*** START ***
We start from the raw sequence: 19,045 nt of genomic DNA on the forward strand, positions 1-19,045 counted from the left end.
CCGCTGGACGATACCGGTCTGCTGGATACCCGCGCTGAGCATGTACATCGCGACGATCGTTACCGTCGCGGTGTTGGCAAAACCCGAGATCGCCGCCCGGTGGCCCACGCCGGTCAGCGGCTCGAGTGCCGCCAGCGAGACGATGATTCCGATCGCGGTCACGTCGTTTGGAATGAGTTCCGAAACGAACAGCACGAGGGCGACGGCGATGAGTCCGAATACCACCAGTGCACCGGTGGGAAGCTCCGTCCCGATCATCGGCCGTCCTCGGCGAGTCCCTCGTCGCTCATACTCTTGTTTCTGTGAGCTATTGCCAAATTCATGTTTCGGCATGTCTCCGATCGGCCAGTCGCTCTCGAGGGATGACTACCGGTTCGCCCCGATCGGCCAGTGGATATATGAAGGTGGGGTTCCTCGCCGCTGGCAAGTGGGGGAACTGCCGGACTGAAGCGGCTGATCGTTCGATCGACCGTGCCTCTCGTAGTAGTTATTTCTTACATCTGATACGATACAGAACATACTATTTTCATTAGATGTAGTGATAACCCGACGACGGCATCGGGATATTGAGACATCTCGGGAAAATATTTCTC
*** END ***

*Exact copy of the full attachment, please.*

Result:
We start from the raw sequence: 19,045 nt of genomic DNA on the forward strand, positions 1-19,045 counted from the left end.
CCGCTGGACGATACCGGTCTGCTGGATACCCGCGCTGAGCATGTACATCGCGACGATCGTTACCGTCGCGGTGTTGGCAAAACCCGAGATCGCCGCCCGGTGGCCCACGCCGGTCAGCGGCTCGAGTGCCGCCAGCGAGACGATGATTCCGATCGCGGTCACGTCGTTTGGAATGAGTTCCGAAACGAACAGCACGAGGGCGACGGCGATGAGTCCGAATACCACCAGTGCACCGGTGGGAAGCTCCGTCCCGATCATCGGCCGTCCTCGGCGAGTCCCTCGTCGCTCATACTCTTGTTTCTGTGAGCTATTGCCAAATTCATGTTTCGGCATGTCTCCGATCGGCCAGTCGCTCTCGAGGGATGACTACCGGTTCGCCCCGATCGGCCAGTGGATATATGAAGGTGGGGTTCCTCGCCGCTGGCAAGTGGGGGAACTGCCGGACTGAAGCGGCTGATCGTTCGATCGACCGTGCCTCTCGTAGTAGTTATTTCTTACATCTGATACGATACAGAACATACTATTTTCATTAGATGTAGTGATAACCCGACGACGGCATCGGGATATTGAGACATCTCGGGAAAATATTTCTC